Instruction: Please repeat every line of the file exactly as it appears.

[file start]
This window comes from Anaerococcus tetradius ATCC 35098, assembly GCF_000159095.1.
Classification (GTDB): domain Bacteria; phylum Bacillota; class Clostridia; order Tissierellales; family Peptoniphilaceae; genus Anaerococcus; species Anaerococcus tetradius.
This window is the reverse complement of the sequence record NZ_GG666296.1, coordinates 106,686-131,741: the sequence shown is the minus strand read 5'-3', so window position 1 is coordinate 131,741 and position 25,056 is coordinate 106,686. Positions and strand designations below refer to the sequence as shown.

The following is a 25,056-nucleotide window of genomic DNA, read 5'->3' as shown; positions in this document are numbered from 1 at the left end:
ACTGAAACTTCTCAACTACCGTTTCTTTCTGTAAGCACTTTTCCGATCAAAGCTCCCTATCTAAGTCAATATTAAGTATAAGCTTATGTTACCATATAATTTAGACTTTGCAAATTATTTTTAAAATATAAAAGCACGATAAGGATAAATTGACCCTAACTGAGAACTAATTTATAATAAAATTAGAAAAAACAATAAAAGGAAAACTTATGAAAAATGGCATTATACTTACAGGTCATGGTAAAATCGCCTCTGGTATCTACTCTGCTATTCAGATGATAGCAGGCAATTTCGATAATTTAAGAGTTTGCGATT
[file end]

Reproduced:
This window comes from Anaerococcus tetradius ATCC 35098, assembly GCF_000159095.1.
Classification (GTDB): domain Bacteria; phylum Bacillota; class Clostridia; order Tissierellales; family Peptoniphilaceae; genus Anaerococcus; species Anaerococcus tetradius.
This window is the reverse complement of the sequence record NZ_GG666296.1, coordinates 106,686-131,741: the sequence shown is the minus strand read 5'-3', so window position 1 is coordinate 131,741 and position 25,056 is coordinate 106,686. Positions and strand designations below refer to the sequence as shown.

The following is a 25,056-nucleotide window of genomic DNA, read 5'->3' as shown; positions in this document are numbered from 1 at the left end:
ACTGAAACTTCTCAACTACCGTTTCTTTCTGTAAGCACTTTTCCGATCAAAGCTCCCTATCTAAGTCAATATTAAGTATAAGCTTATGTTACCATATAATTTAGACTTTGCAAATTATTTTTAAAATATAAAAGCACGATAAGGATAAATTGACCCTAACTGAGAACTAATTTATAATAAAATTAGAAAAAACAATAAAAGGAAAACTTATGAAAAATGGCATTATACTTACAGGTCATGGTAAAATCGCCTCTGGTATCTACTCTGCTATTCAGATGATAGCAGGCAATTTCGATAATTTAAGAGTTTGCGATT